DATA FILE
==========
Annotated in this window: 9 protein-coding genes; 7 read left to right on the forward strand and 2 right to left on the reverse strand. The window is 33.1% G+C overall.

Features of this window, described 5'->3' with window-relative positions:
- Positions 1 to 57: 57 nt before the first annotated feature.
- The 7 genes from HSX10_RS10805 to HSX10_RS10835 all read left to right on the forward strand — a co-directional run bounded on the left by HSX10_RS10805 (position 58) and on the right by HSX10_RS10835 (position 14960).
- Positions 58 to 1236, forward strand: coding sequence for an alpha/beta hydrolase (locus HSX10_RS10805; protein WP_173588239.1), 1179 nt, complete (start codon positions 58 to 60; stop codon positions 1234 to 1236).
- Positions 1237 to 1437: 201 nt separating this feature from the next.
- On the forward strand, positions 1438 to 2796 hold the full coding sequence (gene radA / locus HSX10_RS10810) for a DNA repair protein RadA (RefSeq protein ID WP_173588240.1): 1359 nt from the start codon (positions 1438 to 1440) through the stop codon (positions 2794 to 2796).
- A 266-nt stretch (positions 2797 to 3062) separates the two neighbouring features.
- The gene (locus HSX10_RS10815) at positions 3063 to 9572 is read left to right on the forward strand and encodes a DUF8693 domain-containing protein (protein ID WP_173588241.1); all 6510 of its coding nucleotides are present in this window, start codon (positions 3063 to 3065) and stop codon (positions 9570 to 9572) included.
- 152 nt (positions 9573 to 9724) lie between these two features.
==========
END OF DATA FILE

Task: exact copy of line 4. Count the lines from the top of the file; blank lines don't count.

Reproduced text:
- The 7 genes from HSX10_RS10805 to HSX10_RS10835 all read left to right on the forward strand — a co-directional run bounded on the left by HSX10_RS10805 (position 58) and on the right by HSX10_RS10835 (position 14960).